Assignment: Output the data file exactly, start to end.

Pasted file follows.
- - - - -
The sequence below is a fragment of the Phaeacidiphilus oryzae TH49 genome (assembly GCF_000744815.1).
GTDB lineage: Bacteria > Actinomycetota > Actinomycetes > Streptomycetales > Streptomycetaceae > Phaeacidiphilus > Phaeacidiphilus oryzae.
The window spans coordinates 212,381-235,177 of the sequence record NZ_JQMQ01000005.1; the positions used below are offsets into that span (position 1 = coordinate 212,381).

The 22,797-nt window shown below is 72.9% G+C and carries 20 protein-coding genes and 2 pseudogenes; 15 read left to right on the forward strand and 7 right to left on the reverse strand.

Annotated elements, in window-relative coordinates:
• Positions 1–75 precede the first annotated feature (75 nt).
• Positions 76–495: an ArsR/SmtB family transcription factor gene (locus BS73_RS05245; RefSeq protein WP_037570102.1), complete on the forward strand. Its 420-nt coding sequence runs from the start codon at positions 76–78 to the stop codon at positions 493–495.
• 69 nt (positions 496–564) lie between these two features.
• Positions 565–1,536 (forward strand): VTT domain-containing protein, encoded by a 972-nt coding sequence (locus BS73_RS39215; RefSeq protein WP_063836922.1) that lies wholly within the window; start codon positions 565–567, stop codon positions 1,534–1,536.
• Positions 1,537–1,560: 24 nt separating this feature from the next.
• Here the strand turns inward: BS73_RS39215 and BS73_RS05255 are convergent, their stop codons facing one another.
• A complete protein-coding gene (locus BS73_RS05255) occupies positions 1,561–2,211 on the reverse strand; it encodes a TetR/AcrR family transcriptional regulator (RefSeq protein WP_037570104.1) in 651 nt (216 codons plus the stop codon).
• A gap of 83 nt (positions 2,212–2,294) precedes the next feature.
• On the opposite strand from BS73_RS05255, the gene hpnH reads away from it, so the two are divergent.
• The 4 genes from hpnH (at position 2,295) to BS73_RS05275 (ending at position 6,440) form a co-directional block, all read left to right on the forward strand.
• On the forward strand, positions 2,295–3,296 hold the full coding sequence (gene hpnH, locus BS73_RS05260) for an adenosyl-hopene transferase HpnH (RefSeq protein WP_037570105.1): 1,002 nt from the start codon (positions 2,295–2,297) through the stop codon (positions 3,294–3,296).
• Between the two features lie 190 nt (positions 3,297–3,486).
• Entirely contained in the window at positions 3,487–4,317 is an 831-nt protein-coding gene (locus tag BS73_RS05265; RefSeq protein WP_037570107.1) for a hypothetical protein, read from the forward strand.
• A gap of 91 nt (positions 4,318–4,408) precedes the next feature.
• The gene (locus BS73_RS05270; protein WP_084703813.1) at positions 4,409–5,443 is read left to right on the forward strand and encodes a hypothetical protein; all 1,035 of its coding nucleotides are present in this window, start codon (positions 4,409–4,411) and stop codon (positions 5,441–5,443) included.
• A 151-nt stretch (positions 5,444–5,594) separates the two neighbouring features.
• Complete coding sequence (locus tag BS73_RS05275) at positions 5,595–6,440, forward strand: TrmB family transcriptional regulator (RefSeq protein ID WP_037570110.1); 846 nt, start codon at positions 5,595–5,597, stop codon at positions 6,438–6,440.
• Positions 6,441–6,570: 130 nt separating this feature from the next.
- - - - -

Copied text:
The sequence below is a fragment of the Phaeacidiphilus oryzae TH49 genome (assembly GCF_000744815.1).
GTDB lineage: Bacteria > Actinomycetota > Actinomycetes > Streptomycetales > Streptomycetaceae > Phaeacidiphilus > Phaeacidiphilus oryzae.
The window spans coordinates 212,381-235,177 of the sequence record NZ_JQMQ01000005.1; the positions used below are offsets into that span (position 1 = coordinate 212,381).

The 22,797-nt window shown below is 72.9% G+C and carries 20 protein-coding genes and 2 pseudogenes; 15 read left to right on the forward strand and 7 right to left on the reverse strand.

Annotated elements, in window-relative coordinates:
• Positions 1–75 precede the first annotated feature (75 nt).
• Positions 76–495: an ArsR/SmtB family transcription factor gene (locus BS73_RS05245; RefSeq protein WP_037570102.1), complete on the forward strand. Its 420-nt coding sequence runs from the start codon at positions 76–78 to the stop codon at positions 493–495.
• 69 nt (positions 496–564) lie between these two features.
• Positions 565–1,536 (forward strand): VTT domain-containing protein, encoded by a 972-nt coding sequence (locus BS73_RS39215; RefSeq protein WP_063836922.1) that lies wholly within the window; start codon positions 565–567, stop codon positions 1,534–1,536.
• Positions 1,537–1,560: 24 nt separating this feature from the next.
• Here the strand turns inward: BS73_RS39215 and BS73_RS05255 are convergent, their stop codons facing one another.
• A complete protein-coding gene (locus BS73_RS05255) occupies positions 1,561–2,211 on the reverse strand; it encodes a TetR/AcrR family transcriptional regulator (RefSeq protein WP_037570104.1) in 651 nt (216 codons plus the stop codon).
• A gap of 83 nt (positions 2,212–2,294) precedes the next feature.
• On the opposite strand from BS73_RS05255, the gene hpnH reads away from it, so the two are divergent.
• The 4 genes from hpnH (at position 2,295) to BS73_RS05275 (ending at position 6,440) form a co-directional block, all read left to right on the forward strand.
• On the forward strand, positions 2,295–3,296 hold the full coding sequence (gene hpnH, locus BS73_RS05260) for an adenosyl-hopene transferase HpnH (RefSeq protein WP_037570105.1): 1,002 nt from the start codon (positions 2,295–2,297) through the stop codon (positions 3,294–3,296).
• Between the two features lie 190 nt (positions 3,297–3,486).
• Entirely contained in the window at positions 3,487–4,317 is an 831-nt protein-coding gene (locus tag BS73_RS05265; RefSeq protein WP_037570107.1) for a hypothetical protein, read from the forward strand.
• A gap of 91 nt (positions 4,318–4,408) precedes the next feature.
• The gene (locus BS73_RS05270; protein WP_084703813.1) at positions 4,409–5,443 is read left to right on the forward strand and encodes a hypothetical protein; all 1,035 of its coding nucleotides are present in this window, start codon (positions 4,409–4,411) and stop codon (positions 5,441–5,443) included.
• A 151-nt stretch (positions 5,444–5,594) separates the two neighbouring features.
• Complete coding sequence (locus tag BS73_RS05275) at positions 5,595–6,440, forward strand: TrmB family transcriptional regulator (RefSeq protein ID WP_037570110.1); 846 nt, start codon at positions 5,595–5,597, stop codon at positions 6,438–6,440.
• Positions 6,441–6,570: 130 nt separating this feature from the next.